But there is another level of politics involved in this passage. For the Gospel of John has long been known for its late date of composition in the first century. By the time of its composition, the Sadducees had been swept from power and the Romans had destroyed both the city of Jerusalem and the Temple, the cash cow of Sadducean prosperity. The Sanhedrin was thus no more, which may be why the narrator calls Nicodemus “a leader of the Jews” rather than making him a Sanhedrin member. The narrative thus comes in on two “channels”–the level of the story set around 30 CE and the level of the original reader, who would have lived around 90 CE, with the second level cutting even more sharply than the first. for in the reader’s time, it is the Pharisees who in ascendance, and the early Jesus movement that is being harried by them. The repeated references in John to being “thrown out of the synagogue” (e.g. 9:22, 12:42, 16:2), which may reflect the promulgation within Pharasaic Judaism of the Birkhat Ha-Minim, (lit., A Prayer for the Heretics) a statement barring the Christians from the synagogues, which many scholars date to this time In any case, what we have here for the original audience of this text is somebody from the party that has just kicked the Jesus movement to the curb coming to Jesus himself trying to grasp what is going on in Jesus’ teaching, addressing him with the honorific “Rabbi,” admitting that Jesus has been “sent from God,” and furthermore, that “no one can do these signs that you do apart from the presence of God” (v. 2). That the Pharisaic leader doesn’t “get it” is part of the politics of the story on both levels, in the manner of traditional folk tales in which the powerful are shown to be incompetent. But the Johannine story’s extraction of these three affirmations from Nicodemus is a very big deal, akin to Rush Limbaugh admitting the veracity of human-made climate change.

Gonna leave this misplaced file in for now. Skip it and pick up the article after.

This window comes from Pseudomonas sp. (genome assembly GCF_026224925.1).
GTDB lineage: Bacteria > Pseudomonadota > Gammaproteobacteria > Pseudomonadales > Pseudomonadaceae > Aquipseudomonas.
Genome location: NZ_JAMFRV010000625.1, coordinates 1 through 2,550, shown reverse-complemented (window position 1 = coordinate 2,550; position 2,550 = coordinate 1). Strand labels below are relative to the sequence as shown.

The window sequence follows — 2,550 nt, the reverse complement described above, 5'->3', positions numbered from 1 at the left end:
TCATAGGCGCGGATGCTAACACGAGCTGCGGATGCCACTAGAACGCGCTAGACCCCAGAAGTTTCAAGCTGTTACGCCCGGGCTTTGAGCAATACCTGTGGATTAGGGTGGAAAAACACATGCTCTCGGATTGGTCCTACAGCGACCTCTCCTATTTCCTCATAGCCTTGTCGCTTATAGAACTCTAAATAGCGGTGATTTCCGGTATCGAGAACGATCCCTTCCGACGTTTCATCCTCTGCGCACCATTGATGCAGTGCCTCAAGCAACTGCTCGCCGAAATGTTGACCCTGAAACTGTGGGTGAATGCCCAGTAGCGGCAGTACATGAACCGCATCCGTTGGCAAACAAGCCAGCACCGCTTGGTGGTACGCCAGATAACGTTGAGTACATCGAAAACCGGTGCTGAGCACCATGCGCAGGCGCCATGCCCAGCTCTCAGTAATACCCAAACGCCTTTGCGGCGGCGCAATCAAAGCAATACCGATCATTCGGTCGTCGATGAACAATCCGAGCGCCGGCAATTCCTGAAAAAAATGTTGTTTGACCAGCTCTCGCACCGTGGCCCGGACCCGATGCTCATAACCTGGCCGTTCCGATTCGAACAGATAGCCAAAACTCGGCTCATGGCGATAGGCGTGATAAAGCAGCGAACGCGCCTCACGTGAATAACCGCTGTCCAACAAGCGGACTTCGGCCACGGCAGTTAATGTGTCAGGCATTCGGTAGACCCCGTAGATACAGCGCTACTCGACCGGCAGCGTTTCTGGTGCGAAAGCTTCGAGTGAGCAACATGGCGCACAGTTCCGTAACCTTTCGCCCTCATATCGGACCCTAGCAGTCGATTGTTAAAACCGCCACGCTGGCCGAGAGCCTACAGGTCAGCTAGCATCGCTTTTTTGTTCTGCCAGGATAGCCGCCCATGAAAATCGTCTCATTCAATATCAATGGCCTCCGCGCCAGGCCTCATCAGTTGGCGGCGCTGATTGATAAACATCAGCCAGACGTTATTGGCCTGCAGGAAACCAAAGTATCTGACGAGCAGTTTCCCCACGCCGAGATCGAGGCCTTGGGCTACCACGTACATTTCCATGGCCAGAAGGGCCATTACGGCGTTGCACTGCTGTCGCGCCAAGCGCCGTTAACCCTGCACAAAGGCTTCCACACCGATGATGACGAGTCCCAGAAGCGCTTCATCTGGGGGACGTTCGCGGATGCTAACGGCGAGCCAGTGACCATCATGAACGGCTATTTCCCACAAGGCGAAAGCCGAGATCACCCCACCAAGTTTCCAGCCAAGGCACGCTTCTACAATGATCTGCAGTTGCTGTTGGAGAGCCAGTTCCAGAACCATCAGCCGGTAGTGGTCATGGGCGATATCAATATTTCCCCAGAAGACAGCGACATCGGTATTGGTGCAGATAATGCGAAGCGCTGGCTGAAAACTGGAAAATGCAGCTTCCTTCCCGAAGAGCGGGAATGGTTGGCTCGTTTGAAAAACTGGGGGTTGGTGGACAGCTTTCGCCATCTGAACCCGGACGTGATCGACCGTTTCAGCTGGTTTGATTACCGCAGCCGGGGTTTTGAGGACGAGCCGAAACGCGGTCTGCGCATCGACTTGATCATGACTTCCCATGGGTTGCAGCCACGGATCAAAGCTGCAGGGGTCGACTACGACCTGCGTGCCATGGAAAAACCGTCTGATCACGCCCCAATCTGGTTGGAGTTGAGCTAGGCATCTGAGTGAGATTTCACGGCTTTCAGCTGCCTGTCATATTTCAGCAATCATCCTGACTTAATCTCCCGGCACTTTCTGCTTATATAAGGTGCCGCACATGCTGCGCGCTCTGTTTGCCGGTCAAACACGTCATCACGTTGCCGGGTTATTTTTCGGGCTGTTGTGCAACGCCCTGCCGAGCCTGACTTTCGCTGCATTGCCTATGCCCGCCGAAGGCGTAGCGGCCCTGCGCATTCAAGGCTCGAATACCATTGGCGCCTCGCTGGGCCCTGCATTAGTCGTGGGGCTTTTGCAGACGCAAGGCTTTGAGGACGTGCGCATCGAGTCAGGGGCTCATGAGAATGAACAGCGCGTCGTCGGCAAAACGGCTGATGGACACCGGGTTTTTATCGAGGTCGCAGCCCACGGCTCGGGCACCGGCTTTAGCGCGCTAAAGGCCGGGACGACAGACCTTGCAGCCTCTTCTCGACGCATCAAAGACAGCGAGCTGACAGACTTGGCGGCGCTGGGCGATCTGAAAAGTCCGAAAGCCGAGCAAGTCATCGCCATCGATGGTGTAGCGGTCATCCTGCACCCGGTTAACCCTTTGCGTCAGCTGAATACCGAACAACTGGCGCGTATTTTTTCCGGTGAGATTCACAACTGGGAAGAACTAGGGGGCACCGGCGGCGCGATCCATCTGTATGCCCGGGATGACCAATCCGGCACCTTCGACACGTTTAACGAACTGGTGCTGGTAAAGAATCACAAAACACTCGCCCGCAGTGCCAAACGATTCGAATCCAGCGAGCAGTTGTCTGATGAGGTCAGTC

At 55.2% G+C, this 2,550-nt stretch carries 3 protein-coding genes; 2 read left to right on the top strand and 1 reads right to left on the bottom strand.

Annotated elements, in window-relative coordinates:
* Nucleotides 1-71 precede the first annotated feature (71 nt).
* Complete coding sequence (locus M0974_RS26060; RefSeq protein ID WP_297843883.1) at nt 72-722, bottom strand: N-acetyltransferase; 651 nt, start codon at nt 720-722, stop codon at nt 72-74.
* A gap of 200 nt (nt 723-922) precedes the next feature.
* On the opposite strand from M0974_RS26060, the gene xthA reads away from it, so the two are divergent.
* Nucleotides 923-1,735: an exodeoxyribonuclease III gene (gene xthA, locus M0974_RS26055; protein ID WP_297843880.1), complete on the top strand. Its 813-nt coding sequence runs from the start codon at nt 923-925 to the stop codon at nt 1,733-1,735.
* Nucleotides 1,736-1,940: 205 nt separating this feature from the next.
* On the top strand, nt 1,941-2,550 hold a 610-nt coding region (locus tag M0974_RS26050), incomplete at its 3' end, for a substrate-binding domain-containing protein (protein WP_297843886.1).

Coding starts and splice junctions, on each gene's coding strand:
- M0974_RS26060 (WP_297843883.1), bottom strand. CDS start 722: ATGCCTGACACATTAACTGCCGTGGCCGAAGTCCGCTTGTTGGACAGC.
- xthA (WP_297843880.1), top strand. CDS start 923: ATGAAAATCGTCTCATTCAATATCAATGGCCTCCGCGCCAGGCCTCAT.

But he does not “get it” and we can forgive him if he doesn’t because Jesus here is talking about a whole other frame of reference than Nicodemus imagines. Jesus starts the pivot to that different frame in his enigmatic statement that the kingdom of God will only be seen by those “Born again” or “born from above” (v.3), and in this move he completely loses Nicodemus, who then all but disappears from the scene, except for the bewildered statement “How can these things be?” in v. 9. From there on out Jesus seems to be as much talking to the readers off the page as he is to any character within it. And his new frame of reference becomes clearer the more he speaks. The church has always known, from the Council of Nicaea to Rudolf Bultmann, that John’s Christ is a Cosmic Christ, and it is such a Christ that is presented to Nicodemus (and the reader)not simply a Jewish Messiah. Nicodemus comes looking for some clarification of traditional Jewish teaching; but he has no idea that he is speaking to the Preexistent Logos (John 1). He’s a Pharisee, and thus accepts the prophets as canon, and so is looking for the Messiah. But what is revealed to him is not what anyone had had in mind heretofore about what Messiah was all about. Jesus invokes the famous episode of the Serpent on the Rod from Numbers (this week’s OT lection), which being lifted up amid the people, removes their sickness. But in the shift in the simile, the Son of Man, Jesus, becomes that which must be lifted up, and the life that is offered is now eternal (v.14). Nicodemus, if he is hearing any of this, would doubtless not have known how to respond because the offer of eternal life was something new.